If it is, Catholics don't greet one another on the street with "peace be with you" and if non-catholics greeted me with "Peace be with you" I would be pretty amazed, but not offended. I also would not be offended if a jew wished me Merry Christmas. I would be offended if a Jew said Seasons Greetings. I would say to a Jew Happy Hanukka and mean it but would not substitue happy hanukka with Season's Greetings or Happy Feast Day or Happy Holiday or Happy jewish High Holy Day. Just say it as it is, unless of course, you object to other people celebrating their religious or whatever "special" days. Imagine an Irishman saying Happy St. Patrick's Day to a Pom !
As for other languages, aren't we all guilty of saying Ciao or Adios or some other dumb ass farewell that is not part of our own language. Also, why don't Jews in English speaking countries just greet other jews with "peace be with you" ???

Anonymous said...

For what it is worth I ended up on this Blog by doing a Google search to find out if it would be appropriate to say "Shalom" to a Jewish person, since I am a non Jewish.

I am in fact Catholic. My aim in using the term "shalom" would be to show respect and solidarity with those whom I consider to be our elder brothers in faith. To me this is all the more important in today's climate of growing antisemitism. However, I wanted to ensure that it would not be taken as offensive. For me the use of the term would be more in the context of emails since i have not come across a Jew in person in many months.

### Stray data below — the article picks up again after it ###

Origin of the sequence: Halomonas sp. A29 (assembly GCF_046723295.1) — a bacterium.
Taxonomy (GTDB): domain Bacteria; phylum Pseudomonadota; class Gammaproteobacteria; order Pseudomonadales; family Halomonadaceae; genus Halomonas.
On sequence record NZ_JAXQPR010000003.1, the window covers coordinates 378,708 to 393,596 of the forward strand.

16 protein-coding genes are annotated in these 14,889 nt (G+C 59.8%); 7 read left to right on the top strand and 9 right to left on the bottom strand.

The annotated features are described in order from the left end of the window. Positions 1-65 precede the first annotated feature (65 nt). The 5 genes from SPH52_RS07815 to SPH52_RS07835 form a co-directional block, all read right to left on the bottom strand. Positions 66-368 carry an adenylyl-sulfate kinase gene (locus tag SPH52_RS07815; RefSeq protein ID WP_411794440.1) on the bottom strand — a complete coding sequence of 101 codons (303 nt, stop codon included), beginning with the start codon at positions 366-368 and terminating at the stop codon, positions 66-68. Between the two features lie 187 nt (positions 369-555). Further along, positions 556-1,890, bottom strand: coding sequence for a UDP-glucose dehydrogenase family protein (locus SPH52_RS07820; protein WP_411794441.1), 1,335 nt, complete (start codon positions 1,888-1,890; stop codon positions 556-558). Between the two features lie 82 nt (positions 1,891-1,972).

You see, the place where I currently reside helps put things into proper context for me. I'm currently on an Island in SE Asia where there are certain areas neither Jew nor christian (nor almost any American) can go. This is out of the very real concern of beheading and worse. I can assure you that the hate filled extremists who dwell in such areas do not care about whether the use of the term "Shalom" would be offensive to a Jew.

It may be worth considering the view that any time a non-Jew is willing to use the term "Shalom", it's always a plus for the People of God. For in so doing the gentile at the very least acknowledges the dignity of your people either intently or not.

Unfortunately, in this era of political correctness it seems that we as a culture have confused any and all efforts of unity with something entirely other. It seems the seeds of division are sprouting everywhere now.

I think it's a damn shame if I should not use the term "Shalom". I guess I could just try to show my solidarity with a smile instead. Would this also offend?

Blessings,

Mark